15 Oct September Fishing Report
This September was one for the ages! The Kenai received a record run of pink salmon creating over 40 miles of spawn beds and more food than a trout can dream of. 10lb rainbows were an everyday occurrence, however, the fishing was quite technical. For those of you who witnessed this fall fishery, it is one you will not easily forget.
The first week of September greeted us with average CFS and consistent water temps setting the stage for greatness. Each day more spawn beds began turning on, and as a result started to consistently hold higher concentrations of bows. Our days focused on maximizing key bites times on the most productive beds, hunting around for more beds becoming active, and finding pockets of big bows. With ample spawn starting from Super Hole all the way to The Pilars, big bows did not have to travel far to find food nor did they have to congregate in high populations with the exceptions of a few zones. The slow trickle of migratory bows up river would be an issue for the rest of September.
Enter the full glut. A “glut” is a term and phenomenon that we see almost every fall to some degree. It refers to a large amount of food available for trout making the bite very inconsistent. With so many eggs floating down river Kenai bows’ literally do not have to move to feed. They can hone in on egg patterns that do not have hooks attached and if they feel the slightest bit of angling pressure can turn off as they are constantly getting hit in the face by drifting eggs.
With the refuge below Skilak Lake fully glutted, and the Lower River full glutted not a ton of fishing real estate was available. Literally about 4 zones held consistent fishing, there were a few sneaky spots, but were not reliable. This is where the technical aspect came into play. On a normal pink year we see the obvious places holding fish, and all the anglers power lapping it to death, however, there are also plenty of small pockets that hold big fish and typically these are migratory bows. Unfortunately this fall did not have many of those pockets due to the immense glut in the Lower River keeping the bows down there happy with no reason in the foreseeable future to move.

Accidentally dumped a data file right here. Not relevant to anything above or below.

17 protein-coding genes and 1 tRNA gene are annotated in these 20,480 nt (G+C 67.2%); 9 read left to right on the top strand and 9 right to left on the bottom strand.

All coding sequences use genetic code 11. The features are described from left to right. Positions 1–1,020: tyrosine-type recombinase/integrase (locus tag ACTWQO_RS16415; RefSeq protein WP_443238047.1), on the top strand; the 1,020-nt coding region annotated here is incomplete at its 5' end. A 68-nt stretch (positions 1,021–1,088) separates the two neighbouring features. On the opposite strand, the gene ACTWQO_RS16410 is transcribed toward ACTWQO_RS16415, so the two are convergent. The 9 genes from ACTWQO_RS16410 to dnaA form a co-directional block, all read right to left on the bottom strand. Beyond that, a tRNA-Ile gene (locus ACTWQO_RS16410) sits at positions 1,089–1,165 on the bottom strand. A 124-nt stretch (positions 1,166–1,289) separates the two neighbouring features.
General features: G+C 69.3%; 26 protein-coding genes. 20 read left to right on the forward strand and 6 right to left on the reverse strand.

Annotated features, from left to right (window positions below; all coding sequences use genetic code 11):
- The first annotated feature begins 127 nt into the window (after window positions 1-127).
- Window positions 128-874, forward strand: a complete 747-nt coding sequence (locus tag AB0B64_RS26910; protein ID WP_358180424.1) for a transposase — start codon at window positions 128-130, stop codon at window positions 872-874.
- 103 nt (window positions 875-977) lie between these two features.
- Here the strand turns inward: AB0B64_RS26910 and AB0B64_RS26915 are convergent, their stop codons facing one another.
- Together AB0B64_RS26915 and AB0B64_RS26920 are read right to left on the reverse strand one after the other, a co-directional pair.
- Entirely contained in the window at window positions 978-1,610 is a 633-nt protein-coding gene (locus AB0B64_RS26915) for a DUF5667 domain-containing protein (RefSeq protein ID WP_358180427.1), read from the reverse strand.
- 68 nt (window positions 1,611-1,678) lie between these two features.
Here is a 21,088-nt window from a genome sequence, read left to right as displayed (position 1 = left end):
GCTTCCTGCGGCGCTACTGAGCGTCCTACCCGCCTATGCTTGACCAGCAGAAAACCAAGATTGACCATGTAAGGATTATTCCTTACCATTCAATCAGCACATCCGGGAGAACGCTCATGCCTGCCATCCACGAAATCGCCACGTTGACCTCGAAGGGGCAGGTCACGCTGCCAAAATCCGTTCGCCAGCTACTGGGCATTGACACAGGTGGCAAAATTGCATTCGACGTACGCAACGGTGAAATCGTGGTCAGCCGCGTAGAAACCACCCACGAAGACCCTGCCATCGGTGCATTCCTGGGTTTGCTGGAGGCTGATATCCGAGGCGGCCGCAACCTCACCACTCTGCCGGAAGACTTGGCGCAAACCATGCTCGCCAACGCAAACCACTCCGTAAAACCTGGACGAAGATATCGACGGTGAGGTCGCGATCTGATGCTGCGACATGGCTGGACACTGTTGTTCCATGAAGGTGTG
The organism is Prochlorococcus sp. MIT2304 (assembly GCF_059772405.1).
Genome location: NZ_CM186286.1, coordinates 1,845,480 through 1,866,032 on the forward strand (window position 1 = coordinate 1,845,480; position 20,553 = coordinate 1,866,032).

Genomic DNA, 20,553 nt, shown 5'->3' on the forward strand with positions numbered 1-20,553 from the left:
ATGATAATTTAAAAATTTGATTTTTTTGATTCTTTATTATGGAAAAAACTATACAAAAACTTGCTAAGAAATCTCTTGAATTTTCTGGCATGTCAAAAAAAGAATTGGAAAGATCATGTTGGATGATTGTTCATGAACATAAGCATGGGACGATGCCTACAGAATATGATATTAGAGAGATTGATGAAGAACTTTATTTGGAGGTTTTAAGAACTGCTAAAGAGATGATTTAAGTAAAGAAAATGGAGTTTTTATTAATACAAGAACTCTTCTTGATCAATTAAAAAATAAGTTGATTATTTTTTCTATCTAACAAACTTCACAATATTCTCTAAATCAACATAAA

The end result was having to play a daily chess match with the “herd” that hammered on a spot and then all moved together to the next hole.
Week three was a continuation of week two but with a sneaky bite in the refuge offering reprieve from the chess match below 3rd Hole. Bows continued to pack on pounds and remain hot and cold due to fishing pressure. Fortunately a few more spawn beds began consistently holding good fish, and took the herd most of the week to figure out allowing us to hide in plain sight.
The bite in the refuge was all-time with no-one around to share it with. 10lb rainbow trout were played with daily. The bite was epic, however did not last long maybe a 1/2 hour to an hour. The area holding fish was small forcing us to explore other water, where we did find some other pockets of fish, but was also visited by a few guides looking to escape the gong show down river. Fortunately our little pig pen went undiscovered for almost 10 days before the weekend anglers found it and shut it down going into week 4.
Week four turned into a Kenai version of the movie, “Ground Hog Day.” Each day was filled with big bows in the same spots mostly during the same time of day. We were still dodging the herd and could not figure out why they all fished together all day long, every day. More of the refuge started fishing, but the spots were quite specific and needed to be left alone for a minute before attempting to hook a good fish. The herd quickly found these new spots to graze in, fortunately this new real estate split the herd into two groups creating a new game, kind of like adding the Seafarers expansion to Catan. As week four blended into early October the writing was on the wall. A massive rain event began soaking the Seward area causing much runoff into the Upper River, which found its way to the Middle. We tested Gore Tex pretty often during late September, and the rain fired up the Killey River, which constantly blew out the fishable water below 3rd Hole. A cleansing was eminent as the CFS went from 7000 in late September to over 18,000 cresting during the end of the first week of October. The amazing fall bite would be put on pause until mid-October when water levels significantly dropped.
We give September 2020 a 5 star rating. Big, fat bows daily, solid weather, and much entertainment watching the herd. The technical aspect of this fall greatly honed in our skillset on trout behavior and timing bites. Constantly moving was and is what we do, but this year our moves needed to be highly calculated for success, and we were very stoked with the outcome.